ECP’s Lime Tree of Freedom

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Lime Tree

Celebrating ECP’s Lime Tree of Freedom

Last Saturday was National Tree Day. As part of this year’s Theme of the Year – the Natural World – we have been researching our own special tree, the Lime Tree of Freedom, whose 90th anniversary is next Saturday.

Founding of Czechoslovakia

A plaque at the base of the tree shows that it was planted on 27 October 1928 to mark the 10th anniversary of the founding of Czechoslovakia. But not many people know that it was one of a symbolic 1,918 similar lime trees planted throughout the republic.

Planted in October 1928

Students at the school that occupied our building in 1928 planted our own Lime Tree of Freedom. They were joined by representatives of Vysočany Town Hall, on the eve of the tenth anniversary of the founding of the Republic.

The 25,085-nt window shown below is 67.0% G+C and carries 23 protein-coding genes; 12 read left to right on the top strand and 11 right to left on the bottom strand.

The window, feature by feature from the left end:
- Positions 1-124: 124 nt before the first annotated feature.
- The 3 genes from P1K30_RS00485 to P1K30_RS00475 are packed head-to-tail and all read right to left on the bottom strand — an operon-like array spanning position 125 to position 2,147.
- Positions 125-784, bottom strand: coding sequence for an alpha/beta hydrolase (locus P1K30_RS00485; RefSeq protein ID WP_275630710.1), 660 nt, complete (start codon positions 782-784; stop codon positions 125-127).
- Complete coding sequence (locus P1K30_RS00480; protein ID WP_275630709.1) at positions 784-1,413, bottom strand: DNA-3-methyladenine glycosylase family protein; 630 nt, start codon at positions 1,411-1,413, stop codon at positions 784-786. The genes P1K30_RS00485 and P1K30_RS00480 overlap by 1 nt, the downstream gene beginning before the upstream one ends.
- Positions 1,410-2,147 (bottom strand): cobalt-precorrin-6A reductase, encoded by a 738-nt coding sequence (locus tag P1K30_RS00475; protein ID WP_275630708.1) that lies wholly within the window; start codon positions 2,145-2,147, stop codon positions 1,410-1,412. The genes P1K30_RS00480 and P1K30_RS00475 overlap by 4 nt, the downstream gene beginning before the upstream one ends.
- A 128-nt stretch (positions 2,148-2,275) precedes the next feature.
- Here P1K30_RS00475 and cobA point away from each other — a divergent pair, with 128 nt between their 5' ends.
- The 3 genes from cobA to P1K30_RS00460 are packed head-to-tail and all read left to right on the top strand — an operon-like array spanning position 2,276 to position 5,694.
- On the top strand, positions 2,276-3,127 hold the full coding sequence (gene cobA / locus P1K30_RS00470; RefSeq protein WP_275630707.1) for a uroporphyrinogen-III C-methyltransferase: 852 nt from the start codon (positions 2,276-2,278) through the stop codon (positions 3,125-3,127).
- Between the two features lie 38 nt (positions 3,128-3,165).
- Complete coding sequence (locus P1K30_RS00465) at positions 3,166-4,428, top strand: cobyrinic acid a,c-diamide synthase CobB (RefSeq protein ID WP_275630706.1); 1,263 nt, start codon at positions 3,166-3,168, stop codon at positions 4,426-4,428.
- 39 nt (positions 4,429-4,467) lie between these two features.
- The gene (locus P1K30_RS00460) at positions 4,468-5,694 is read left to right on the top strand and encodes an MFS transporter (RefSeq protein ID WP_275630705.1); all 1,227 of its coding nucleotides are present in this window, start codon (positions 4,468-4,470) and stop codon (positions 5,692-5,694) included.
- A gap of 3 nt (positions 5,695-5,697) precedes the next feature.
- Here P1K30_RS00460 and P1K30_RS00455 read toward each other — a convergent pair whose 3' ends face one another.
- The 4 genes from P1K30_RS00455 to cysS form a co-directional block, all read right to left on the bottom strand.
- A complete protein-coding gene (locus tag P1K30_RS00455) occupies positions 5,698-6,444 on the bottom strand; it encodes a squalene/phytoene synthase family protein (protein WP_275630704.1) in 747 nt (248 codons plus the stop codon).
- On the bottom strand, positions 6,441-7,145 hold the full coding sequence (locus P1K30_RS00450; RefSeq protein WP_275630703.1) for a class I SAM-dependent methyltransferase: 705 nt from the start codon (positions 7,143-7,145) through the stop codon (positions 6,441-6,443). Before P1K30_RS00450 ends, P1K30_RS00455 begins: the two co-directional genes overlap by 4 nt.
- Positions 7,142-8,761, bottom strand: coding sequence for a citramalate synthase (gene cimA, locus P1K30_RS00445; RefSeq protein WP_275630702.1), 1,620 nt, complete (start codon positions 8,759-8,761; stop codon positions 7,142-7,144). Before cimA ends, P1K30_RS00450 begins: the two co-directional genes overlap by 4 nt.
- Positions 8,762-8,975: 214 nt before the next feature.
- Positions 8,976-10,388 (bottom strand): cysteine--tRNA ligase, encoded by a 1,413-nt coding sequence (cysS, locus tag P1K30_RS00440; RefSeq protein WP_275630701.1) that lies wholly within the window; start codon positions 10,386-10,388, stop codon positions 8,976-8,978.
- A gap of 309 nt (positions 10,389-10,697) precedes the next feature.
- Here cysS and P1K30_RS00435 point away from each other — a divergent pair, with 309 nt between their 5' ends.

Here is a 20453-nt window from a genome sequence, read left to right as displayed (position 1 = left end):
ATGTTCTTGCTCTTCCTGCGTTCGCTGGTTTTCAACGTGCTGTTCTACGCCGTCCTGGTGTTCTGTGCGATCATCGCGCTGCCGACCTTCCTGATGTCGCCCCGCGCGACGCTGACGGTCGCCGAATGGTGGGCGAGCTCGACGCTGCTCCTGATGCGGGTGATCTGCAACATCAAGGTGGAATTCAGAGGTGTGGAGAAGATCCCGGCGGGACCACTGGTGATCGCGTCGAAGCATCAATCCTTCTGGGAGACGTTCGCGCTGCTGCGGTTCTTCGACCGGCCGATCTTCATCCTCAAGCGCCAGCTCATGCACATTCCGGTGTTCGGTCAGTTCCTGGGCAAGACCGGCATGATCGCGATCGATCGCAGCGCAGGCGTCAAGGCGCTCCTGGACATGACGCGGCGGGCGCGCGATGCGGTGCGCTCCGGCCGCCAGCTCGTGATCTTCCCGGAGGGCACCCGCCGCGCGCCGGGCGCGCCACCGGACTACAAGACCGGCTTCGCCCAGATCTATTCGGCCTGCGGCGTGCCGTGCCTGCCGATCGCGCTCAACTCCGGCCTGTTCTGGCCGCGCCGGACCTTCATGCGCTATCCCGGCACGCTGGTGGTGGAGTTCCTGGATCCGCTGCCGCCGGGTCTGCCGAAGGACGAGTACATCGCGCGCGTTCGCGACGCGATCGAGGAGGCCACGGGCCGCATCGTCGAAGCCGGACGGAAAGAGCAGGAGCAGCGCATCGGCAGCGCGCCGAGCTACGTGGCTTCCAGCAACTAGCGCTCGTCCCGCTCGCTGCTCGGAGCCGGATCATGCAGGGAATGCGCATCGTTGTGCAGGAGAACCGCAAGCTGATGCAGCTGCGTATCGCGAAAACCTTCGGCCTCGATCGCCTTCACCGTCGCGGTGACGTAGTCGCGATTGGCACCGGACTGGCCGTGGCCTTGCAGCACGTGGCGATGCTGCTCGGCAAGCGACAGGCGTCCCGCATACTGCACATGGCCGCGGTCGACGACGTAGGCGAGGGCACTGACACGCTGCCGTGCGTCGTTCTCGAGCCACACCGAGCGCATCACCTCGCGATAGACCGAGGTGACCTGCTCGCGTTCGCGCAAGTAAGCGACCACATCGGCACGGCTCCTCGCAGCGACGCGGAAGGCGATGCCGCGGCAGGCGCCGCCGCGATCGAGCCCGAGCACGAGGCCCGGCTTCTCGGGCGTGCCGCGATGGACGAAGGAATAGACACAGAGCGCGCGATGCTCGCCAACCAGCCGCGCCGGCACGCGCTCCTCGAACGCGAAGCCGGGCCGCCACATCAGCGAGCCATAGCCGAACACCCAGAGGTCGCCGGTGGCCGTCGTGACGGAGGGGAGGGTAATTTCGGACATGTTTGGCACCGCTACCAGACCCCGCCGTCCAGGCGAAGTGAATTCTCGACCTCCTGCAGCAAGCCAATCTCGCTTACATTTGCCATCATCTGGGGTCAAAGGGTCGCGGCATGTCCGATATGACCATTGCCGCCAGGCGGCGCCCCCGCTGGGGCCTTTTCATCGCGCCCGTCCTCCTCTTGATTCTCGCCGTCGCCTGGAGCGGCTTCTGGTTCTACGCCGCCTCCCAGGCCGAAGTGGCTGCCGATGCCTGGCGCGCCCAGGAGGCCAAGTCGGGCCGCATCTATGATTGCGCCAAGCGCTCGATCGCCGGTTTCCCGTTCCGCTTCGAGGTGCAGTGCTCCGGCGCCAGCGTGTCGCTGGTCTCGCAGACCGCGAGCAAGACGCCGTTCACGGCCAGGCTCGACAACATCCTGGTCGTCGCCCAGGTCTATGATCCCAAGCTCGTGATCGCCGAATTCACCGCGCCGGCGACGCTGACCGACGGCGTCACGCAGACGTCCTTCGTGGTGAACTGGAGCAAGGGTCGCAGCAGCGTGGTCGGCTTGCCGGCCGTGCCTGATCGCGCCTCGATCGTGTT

It was also nearly the tenth anniversary of the end of World War I. During Remembrance Week next month, we will remember this important anniversary.

Its official name is Lípa svobody ve Vysočanech and we think that it is around 85 years old. When we last measured it, in 2015, its circumference was 187cm.

In 2012, Governors planted another new, complementary lime sapling in the car park. Beneath its roots was a time capsule. We hoped that those who come after us would learn something about the school and its students.

Green Heart of the ECP

Since the English College in Prague opened in September 1994, our lime tree has been the green heart of the school garden. It is now the site of the barbecue on the day that Years 4 and 6 go off on study leave before their exams.

We are proud that we are part of a country-wide network of lime trees. Students over the years have enjoyed eating their lunch, sitting under the dappled shade of its branches.